UDK games development head-to-head MSUL concludes with victory for Swedish team

Dead Shark Triplepunch wins Epic dev contest

Swedish development studio Dead Shark Triplepunch has emerged as the winner of the Epic-backed Make Something Unreal Live 2013 game making contest.

Hosted at last week’s consumer expo Gadget Show Live 2013, the competition tasked entrants with crafting a game using the UDK development platform, around the theme of ‘Mendelian Inheritance: genetics and genomics’, as set by scientific charity and event partner The Wellcome Trust.

The teams spent six days coding live at the Gadget Show event, watched by the public and supported by industry veterans.

Dead Shark Triplepunch emerged victorious after impressing the judges with its title Epigenesis.

“Dead Shark Triplepunch was always a strong contender in this year’s competition, and I thought they demonstrated maturity and cohesion throughout Gadget Show Live, plus a much-needed ability to keep calm under pressure,” says Mike Gamble, European territory manager at Epic, who took to the stage to congratulate the Dead Shark Triplepunch team.

Gamble also used his time at the event to announce that it was decided Epic would award the prize of commercial Unreal Engine 3 licences to both Dead Shark Triplepunch and the second-placed game, Polymorph, from Kairos Games, in response to the ‘high standard’ of quality of the entrants. Dead Shark Triplepunch was also presented with a Unreal Engine 4 licence for PC digital distribution.

“From the first couple of days at the show, we’ve said that all four finalist games have the potential to be released commercially," confirmed Gamble. We believe that our top two placed teams should be able to realise that ambition and granting the Unreal Engine 3 licence gives them a clear route to market.”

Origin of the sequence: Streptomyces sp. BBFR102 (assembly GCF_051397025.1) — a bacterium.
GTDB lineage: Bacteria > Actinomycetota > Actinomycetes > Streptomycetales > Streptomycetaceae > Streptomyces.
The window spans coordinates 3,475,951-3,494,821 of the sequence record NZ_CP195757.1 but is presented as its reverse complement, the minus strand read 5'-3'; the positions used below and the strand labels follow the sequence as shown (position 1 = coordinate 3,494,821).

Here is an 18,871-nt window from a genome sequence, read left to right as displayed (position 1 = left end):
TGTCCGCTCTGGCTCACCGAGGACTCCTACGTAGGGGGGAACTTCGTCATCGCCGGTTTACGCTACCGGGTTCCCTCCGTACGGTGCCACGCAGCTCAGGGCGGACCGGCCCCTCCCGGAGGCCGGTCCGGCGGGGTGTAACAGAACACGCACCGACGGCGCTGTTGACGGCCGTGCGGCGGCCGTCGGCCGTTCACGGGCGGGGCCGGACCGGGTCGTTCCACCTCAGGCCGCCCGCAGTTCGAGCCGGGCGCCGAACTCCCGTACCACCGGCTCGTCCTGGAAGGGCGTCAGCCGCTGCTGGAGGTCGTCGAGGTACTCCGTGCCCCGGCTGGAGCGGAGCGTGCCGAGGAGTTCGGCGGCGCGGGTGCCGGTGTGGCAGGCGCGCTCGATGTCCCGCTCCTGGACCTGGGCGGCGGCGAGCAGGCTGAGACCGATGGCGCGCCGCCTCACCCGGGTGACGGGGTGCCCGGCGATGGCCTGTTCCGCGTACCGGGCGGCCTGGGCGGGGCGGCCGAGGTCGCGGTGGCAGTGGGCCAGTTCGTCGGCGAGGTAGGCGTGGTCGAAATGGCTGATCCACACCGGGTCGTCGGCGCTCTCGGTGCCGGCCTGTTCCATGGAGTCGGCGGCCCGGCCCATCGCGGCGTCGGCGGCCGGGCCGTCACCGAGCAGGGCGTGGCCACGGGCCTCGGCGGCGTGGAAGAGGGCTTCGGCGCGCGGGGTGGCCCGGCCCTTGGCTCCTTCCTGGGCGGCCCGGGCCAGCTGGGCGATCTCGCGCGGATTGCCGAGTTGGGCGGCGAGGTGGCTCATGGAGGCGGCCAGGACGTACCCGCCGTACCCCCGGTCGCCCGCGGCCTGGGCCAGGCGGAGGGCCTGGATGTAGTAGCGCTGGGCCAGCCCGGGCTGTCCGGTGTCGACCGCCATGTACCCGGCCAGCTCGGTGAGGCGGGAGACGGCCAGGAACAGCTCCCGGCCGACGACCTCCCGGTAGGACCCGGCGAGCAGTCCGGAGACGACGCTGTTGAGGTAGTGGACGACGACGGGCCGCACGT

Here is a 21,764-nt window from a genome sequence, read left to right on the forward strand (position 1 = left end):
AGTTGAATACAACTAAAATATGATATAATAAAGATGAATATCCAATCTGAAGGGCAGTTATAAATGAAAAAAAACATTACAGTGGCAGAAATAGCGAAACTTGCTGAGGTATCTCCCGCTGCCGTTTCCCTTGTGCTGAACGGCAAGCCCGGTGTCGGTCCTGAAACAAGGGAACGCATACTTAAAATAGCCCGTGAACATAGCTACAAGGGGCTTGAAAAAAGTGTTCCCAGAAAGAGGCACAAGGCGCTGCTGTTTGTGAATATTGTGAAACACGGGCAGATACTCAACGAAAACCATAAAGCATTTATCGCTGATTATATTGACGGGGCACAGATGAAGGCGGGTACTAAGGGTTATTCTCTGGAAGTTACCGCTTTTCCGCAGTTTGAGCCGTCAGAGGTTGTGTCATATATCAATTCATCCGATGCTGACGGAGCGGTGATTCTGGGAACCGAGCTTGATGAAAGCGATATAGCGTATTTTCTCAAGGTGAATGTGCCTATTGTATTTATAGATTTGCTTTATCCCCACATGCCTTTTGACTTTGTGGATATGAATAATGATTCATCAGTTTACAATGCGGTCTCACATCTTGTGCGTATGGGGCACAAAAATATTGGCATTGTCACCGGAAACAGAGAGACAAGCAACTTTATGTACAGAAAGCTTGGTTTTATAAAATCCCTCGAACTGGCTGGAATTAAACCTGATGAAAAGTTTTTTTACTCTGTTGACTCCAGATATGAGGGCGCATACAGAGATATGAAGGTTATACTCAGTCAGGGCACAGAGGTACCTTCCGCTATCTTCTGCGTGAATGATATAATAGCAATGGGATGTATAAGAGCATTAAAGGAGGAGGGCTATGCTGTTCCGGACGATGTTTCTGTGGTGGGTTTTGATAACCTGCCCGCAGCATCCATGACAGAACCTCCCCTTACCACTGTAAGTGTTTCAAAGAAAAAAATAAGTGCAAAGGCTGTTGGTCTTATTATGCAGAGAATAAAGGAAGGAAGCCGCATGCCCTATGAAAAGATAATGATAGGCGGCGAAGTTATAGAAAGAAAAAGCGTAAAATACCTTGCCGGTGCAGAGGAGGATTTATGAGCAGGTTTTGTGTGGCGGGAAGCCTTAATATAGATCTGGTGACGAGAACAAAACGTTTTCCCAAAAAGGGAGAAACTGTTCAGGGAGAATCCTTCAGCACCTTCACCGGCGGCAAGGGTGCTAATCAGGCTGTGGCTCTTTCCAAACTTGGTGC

“We’ve had the most fantastic support from people that helped us to win this competition," added Dead Shark Triplepunch project leader Michael Levall. "We couldn’t have done it without the help we’ve had from our college, the Blekinge Institute, and Netport, who gave us the use of an office. Then there’s Josh Randall, our scientific mentor from the Sanger Institute, and our studio mentors Splash Damage. Right from the start, Splash Damage told us how important it was to playtest the game externally as much as possible – and boy, were they right.”

Meanwhile, the Wellcome Trust’s Iain Dodgeon, broadcast and games manager and a member of the judging panel, expressed his conviction that projects like Make Something Unreal Live demonstrate the potential of a relationship between games design and science.

 “This has been an exciting initiative to be involved with and we’re delighted it has uncovered fresh talent in the games industry," said Dodgeon. "Dead Shark Triplepunch has shown how it’s possible to draw creative inspiration from science, whilst never losing sight of the fact that they are producing a game that sets out to entertain. The collaboration builds on the Trust’s ambition to bring science into the culture of games and support the next generation of developers.”

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